Yet, while I find those make-believe missionaries of good will patently offensive, there are others whose offers are as good as gold. There are the people who show up on our doorstep with food so we don’t have to worry about making a meal after visits with doctors. I can only begin to count the number of bowls of chile and soup our friends and neighbors have given us. And people have stopped by with casseroles. And they’ve brought pumpkin bread and garlic toast. Without fail, these same people have offered to go to the grocery store for us or give me a ride to the doctor or do any number of other errands for us. Those are the people I believe; they are the ones I would feel comfortable asking for rides to town for radiation treatments. But, then, they are the ones who have already done more than we have any right to expect. And there’s Maddie, who moved away some time ago but whose kindness and decency remained; she reads my blog responds, usually, directly via email. Good people the world over deserve a friend like her.

The worst of the surgery pain is behind me, I think.  I still have considerable pain, especially after riding in the car for a while…hurts like hell with every bump…but I can get through the night without getting up to take painkillers now. But I’m still much more tired than I want to be. And I tired quickly. And I wheeze when I mean to breathe. And I walk so slowly that I’ve come to realize what a bastard I’ve been when stuck behind someone who walks very, very, very slowly through a grocery store.  Just when the worst of the post-surgical pain dissipates, the pains associated with chemo and radiation therapy will begin. My wife suggested I get my head shaved before my first chemo appointment. I didn’t think that would bother me (I’ve often talked about getting my hair cut extremely short) but for some reason the idea of shaving me head in preparation of going in for chemo treatment derails me, emotionally, for a few minutes every time I think about it.

I said I’ve written a bit unrelated (mostly) to my cancer in the past few weeks. And I have. One day, I might finished some of these posts: Tincture of Coconut; Last Lungs; Misdeeds Goes to Washington; Crush; On Coincidence; My Blame; The Grim Season; Christmas Largess; Barrier; and In the Flesh Bloggers. The last one, In the Flesh Bloggers, was prompted by the members of a Facebook group of bloggers to which I belong. This group of people have allowed me to wallow in self-pity without being judgmental; I appreciate them more than I can adequately express. They are among the folks who, if they were closer in proximity, I think would give me rides to radiation treatments or being me food. We should all be as compassionate and caring as they are; they have the credentials for admission to the human race. That’s high praise, coming from me.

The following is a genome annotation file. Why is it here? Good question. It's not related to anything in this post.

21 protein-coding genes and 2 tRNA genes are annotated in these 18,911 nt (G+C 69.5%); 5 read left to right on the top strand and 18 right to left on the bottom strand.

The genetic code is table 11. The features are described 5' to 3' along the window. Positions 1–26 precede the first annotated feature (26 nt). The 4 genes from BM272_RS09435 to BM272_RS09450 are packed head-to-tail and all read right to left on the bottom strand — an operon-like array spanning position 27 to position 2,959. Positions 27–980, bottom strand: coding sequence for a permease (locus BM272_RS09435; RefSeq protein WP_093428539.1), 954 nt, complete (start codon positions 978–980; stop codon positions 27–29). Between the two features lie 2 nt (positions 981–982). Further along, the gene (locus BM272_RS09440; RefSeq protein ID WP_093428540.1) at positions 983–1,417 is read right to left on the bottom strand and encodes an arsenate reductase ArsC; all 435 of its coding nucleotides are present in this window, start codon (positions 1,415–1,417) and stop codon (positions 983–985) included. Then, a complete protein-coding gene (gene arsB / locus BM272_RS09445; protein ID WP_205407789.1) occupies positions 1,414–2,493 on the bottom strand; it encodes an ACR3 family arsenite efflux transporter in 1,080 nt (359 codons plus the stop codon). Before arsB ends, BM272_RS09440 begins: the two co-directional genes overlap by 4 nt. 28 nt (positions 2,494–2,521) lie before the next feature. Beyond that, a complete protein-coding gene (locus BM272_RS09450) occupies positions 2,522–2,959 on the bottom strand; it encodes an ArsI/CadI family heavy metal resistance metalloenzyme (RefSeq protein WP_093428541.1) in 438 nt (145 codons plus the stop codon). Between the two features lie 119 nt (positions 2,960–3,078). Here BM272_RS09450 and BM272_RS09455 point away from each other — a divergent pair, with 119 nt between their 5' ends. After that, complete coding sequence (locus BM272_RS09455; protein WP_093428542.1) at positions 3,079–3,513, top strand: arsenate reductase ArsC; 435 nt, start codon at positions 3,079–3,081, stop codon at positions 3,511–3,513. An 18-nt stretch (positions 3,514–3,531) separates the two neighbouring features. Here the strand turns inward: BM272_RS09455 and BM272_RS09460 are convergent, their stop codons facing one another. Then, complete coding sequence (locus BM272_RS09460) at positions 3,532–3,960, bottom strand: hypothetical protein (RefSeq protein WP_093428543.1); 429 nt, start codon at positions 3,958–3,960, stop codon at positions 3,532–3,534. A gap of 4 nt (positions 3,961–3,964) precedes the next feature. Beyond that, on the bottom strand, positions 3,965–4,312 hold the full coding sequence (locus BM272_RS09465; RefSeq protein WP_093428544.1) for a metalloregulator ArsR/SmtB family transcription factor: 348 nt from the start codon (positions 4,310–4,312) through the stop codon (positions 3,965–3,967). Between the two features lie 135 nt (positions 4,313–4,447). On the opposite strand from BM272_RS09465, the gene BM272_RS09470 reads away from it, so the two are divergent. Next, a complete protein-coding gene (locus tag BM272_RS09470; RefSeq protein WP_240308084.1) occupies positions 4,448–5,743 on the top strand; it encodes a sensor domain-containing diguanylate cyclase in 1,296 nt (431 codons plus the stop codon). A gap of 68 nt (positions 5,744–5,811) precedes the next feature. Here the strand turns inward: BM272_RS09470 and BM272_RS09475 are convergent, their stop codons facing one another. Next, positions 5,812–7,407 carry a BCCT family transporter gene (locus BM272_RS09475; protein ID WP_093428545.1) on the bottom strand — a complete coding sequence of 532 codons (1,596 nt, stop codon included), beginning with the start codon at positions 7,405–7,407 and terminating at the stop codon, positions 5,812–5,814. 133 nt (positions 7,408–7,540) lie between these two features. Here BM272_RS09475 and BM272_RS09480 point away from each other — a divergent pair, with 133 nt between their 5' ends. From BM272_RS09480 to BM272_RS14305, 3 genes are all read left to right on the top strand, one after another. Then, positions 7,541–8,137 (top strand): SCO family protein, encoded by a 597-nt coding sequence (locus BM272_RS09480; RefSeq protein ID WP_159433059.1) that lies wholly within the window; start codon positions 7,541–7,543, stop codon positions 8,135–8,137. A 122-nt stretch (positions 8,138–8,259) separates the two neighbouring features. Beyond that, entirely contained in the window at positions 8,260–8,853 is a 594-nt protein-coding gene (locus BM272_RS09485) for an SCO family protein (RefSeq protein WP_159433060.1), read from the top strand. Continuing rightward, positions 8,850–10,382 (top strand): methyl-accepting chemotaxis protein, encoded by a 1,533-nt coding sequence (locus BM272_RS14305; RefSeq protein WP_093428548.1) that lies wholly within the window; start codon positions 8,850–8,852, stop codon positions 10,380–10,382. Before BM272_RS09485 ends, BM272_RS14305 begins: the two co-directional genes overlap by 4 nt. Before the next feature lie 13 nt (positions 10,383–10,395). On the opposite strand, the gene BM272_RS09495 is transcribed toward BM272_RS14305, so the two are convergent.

I don’t know just what I’ve written here. Like most of my posts, it has scurried through rabbit warrens and exited through lions’  dens, running from something that’s chasing me or toward something I want to catch. For some reason, this morning is hard. Maybe it’s that yesterday’s visit to the radiation oncologist surprised me with its thirty-session program of treatment. Maybe I’ve kept stuff bottled up without unloading here for too long. Or maybe I’m just melting down for no apparent reason, as usual, and it will pass.

It might have been better if I’d let this post join the drafts that haven’t seen the light of day. But I think not. I think I need to sometimes reveal the madness beneath my serenity (that’s a joke…I have no serenity) just to prove it’s me writing this blog.

About John Swinburn

"Love not what you are but what you may become."― Miguel de Cervantes
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7 Responses to To Prove It’s Me

  1. bev wigney says:

    Oh, one more thing. Don used to feel ravenously hungry after his chemo treatments. We used to stop at Harvey’s (a popular burger place in Canada) so that he could have an Angus-burger on his way home from chemo. Doubtless this was a side effect of the steroids they give — but we made it into our little ritual to hit the Harvey’s on our way home each time!

  2. bev wigney says:

    Yes, now is the time to invest in those super-soft t-shirts as you’ll probably find any contact with less-than-soft cloth pretty irritating. These are the things people never think to tell you ahead of time! I also meant to mention that some of the fatigue you are feeling is probably from dealing with the psychological stuff — it’s not always just physical. One thing that Don found quite helpful was to do exercises just sitting in his chair to help rebuild his strength. He used hand weights — just light ones at first — to help keep his arms strong. He also had ankle weights and would do leg lifts to rebuild strength in his legs — he had to rebuild strength at first. This is all stuff you just have to work at a little — think stuff like “chair yoga”. It helps you to regain respiratory strength and rebuild some endurance — all worthy objectives. I think you’ll find most of the treatments – radiation or chemo — less onerous than you may expect. A lot of the effects of chemo are greatly mitigated by meds they should make available around each chemo treatment. Glad that you “feel close” through our writing. I feel the same way when I read your posts and comments. 🙂